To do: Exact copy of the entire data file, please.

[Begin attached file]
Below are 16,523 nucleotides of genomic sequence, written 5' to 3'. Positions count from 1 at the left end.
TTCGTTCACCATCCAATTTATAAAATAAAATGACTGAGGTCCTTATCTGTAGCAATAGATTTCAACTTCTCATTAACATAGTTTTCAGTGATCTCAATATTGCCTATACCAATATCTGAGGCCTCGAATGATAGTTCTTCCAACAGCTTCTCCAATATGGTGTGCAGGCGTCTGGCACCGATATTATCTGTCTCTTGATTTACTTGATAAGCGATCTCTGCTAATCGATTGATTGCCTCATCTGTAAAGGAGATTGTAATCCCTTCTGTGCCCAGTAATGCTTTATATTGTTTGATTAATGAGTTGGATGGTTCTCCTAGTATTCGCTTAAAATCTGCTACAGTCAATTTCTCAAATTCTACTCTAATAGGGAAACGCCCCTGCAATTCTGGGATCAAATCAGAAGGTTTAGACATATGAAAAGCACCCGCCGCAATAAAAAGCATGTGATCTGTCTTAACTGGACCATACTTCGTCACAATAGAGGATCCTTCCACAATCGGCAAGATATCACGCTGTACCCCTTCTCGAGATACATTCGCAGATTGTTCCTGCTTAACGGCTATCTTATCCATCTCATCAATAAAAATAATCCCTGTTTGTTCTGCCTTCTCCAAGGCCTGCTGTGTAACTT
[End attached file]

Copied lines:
Below are 16,523 nucleotides of genomic sequence, written 5' to 3'. Positions count from 1 at the left end.
TTCGTTCACCATCCAATTTATAAAATAAAATGACTGAGGTCCTTATCTGTAGCAATAGATTTCAACTTCTCATTAACATAGTTTTCAGTGATCTCAATATTGCCTATACCAATATCTGAGGCCTCGAATGATAGTTCTTCCAACAGCTTCTCCAATATGGTGTGCAGGCGTCTGGCACCGATATTATCTGTCTCTTGATTTACTTGATAAGCGATCTCTGCTAATCGATTGATTGCCTCATCTGTAAAGGAGATTGTAATCCCTTCTGTGCCCAGTAATGCTTTATATTGTTTGATTAATGAGTTGGATGGTTCTCCTAGTATTCGCTTAAAATCTGCTACAGTCAATTTCTCAAATTCTACTCTAATAGGGAAACGCCCCTGCAATTCTGGGATCAAATCAGAAGGTTTAGACATATGAAAAGCACCCGCCGCAATAAAAAGCATGTGATCTGTCTTAACTGGACCATACTTCGTCACAATAGAGGATCCTTCCACAATCGGCAAGATATCACGCTGTACCCCTTCTCGAGATACATTCGCAGATTGTTCCTGCTTAACGGCTATCTTATCCATCTCATCAATAAAAATAATCCCTGTTTGTTCTGCCTTCTCCAAGGCCTGCTGTGTAACTT